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B'deshi repatriation

It is very unfortunate that the repatriation of foreigners declared as Bangladeshis by the Foreigners Tribunals and courts in Assam has proved to be an arduous task for the Assam government.

B’deshi repatriation

Sentinel Digital DeskBy : Sentinel Digital Desk

  |  4 Jan 2021 5:38 AM GMT


It is very unfortunate that the repatriation of foreigners declared as Bangladeshis by the Foreigners Tribunals and courts in Assam has proved to be an arduous task for the Assam government. As has been reported by this newspaper in its Sunday edition, ascertaining the addresses of the people declared as foreigners by the Foreigners Tribunals itself has remained the most important hiccup in the repatriation process. It is very important to note that till the end of July 2020 the Border Police in Assam had referred as many as 4,34,654 cases against people of suspected nationalities to the Foreigners Tribunals in the State. The Foreigners Tribunals on their part have so far disposed of 2,20,833 of these 4,34,654 cases and declared as many as 1,34,810 people as foreigners. But, what has been worrisome is the fact that the Foreigners Tribunals judgments of concerning about 80,000 declared Bangladeshis were pronounced ex parte, ie, in their absence, and the police have not been able to find out the whereabouts of most of these infiltrators. Recalling statements made by successive governments in the Assam Legislative Assembly one will generally find that the most common answer to the question regarding deportation or expulsion of Bangladeshi infiltrators was that those persons declared as foreigners could not be deported because they have disappeared. One does not require any rocket science to find out where these 80,000 infiltrators have vanished.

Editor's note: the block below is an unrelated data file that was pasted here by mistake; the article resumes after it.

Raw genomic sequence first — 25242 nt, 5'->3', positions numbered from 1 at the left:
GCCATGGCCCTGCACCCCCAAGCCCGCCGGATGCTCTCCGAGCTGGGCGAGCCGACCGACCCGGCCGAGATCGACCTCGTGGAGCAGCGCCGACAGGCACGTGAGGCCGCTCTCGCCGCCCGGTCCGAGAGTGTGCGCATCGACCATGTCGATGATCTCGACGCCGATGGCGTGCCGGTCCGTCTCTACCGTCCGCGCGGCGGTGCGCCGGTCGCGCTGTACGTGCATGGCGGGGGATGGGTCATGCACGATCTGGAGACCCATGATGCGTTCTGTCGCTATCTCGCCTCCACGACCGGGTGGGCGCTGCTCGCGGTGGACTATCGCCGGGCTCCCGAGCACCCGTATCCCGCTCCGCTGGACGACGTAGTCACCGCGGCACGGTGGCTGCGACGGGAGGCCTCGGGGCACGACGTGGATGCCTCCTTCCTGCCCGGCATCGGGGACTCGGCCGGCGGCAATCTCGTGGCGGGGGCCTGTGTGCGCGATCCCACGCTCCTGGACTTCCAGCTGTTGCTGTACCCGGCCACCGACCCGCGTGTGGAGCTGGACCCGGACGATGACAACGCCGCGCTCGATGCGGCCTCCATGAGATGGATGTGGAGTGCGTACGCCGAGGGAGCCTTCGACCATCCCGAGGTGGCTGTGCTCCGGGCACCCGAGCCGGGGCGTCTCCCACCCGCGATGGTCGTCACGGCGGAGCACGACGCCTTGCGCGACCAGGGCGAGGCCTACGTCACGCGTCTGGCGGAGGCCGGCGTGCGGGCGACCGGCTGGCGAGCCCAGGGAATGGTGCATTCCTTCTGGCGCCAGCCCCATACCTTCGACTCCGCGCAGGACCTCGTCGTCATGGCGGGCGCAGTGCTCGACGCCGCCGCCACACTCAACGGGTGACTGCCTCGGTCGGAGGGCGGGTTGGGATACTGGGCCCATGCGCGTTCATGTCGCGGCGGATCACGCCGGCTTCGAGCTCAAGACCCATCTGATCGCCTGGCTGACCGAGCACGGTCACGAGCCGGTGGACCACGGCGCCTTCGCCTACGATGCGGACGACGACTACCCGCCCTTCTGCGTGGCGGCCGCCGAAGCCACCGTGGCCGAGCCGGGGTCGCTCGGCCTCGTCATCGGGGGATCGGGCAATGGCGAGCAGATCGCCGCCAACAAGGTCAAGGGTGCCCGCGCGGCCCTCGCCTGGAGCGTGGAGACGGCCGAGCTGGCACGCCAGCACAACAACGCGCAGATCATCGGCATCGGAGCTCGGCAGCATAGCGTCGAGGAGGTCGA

They are very much in Assam and in India, and have remained mingled with two categories of people, (a) people of similar roots in erstwhile East Bengal and erstwhile East Pakistan who are in lakhs in Assam and have drastically changed the demography of several districts of the state, and (b) people who have also infiltrated but have not been identified, taken to the Foreigners Tribunals and have not been declared as foreigners, and who are in lakhs in various districts of Assam. Additionally, the six detention camps in Assam still have around 3,000 declared foreigners, all of whom are Bangladeshi infiltrators. As has been reported, Border Police has identified two major challenges in repatriation of these foreigners/infiltrators; these are (a) abysmal delay in ascertaining the addresses of declared foreigners by the Bangladesh government, and (b) keeping thousands of declared foreigners, who don't disclose their addresses in Bangladesh, in detention camps. Moreover, there is a standing guideline from the Supreme Court of India that no declared foreigner should be made to languish in detention camps for more than three years after which he or she should be released under certain conditions. And over and above these, there are also some political parties and a section of intellectuals who not only dismiss any report about Bangladeshi infiltration to Assam, but also work overtime to protect the interests of the lakhs of illegal migrants. For them, the threat to the very existence of the indigenous communities of Assam, as also the threat to the integrity and sovereignty of India in the Northeast is a non-issue. For these political parties and intellectuals, the rapid, dangerous and irreversible demographic change that has taken place in the districts of Dhubri, South Salmara Mankachar, Goalpara, Kokrajhar, Bongaigaon, Chirang, Barpeta, Nalbari, Darrang, Morigaon, Nagaon, Hojai, Biswanath, Sonitpur and Lakhimpur, not to speak of the three Barak Valley districts, is not an issue at all. These are the same political parties as also the same set of intellectuals which had opposed the AASU-led movement of 1979-85, (of course the AIUDF is a later addition to this category).


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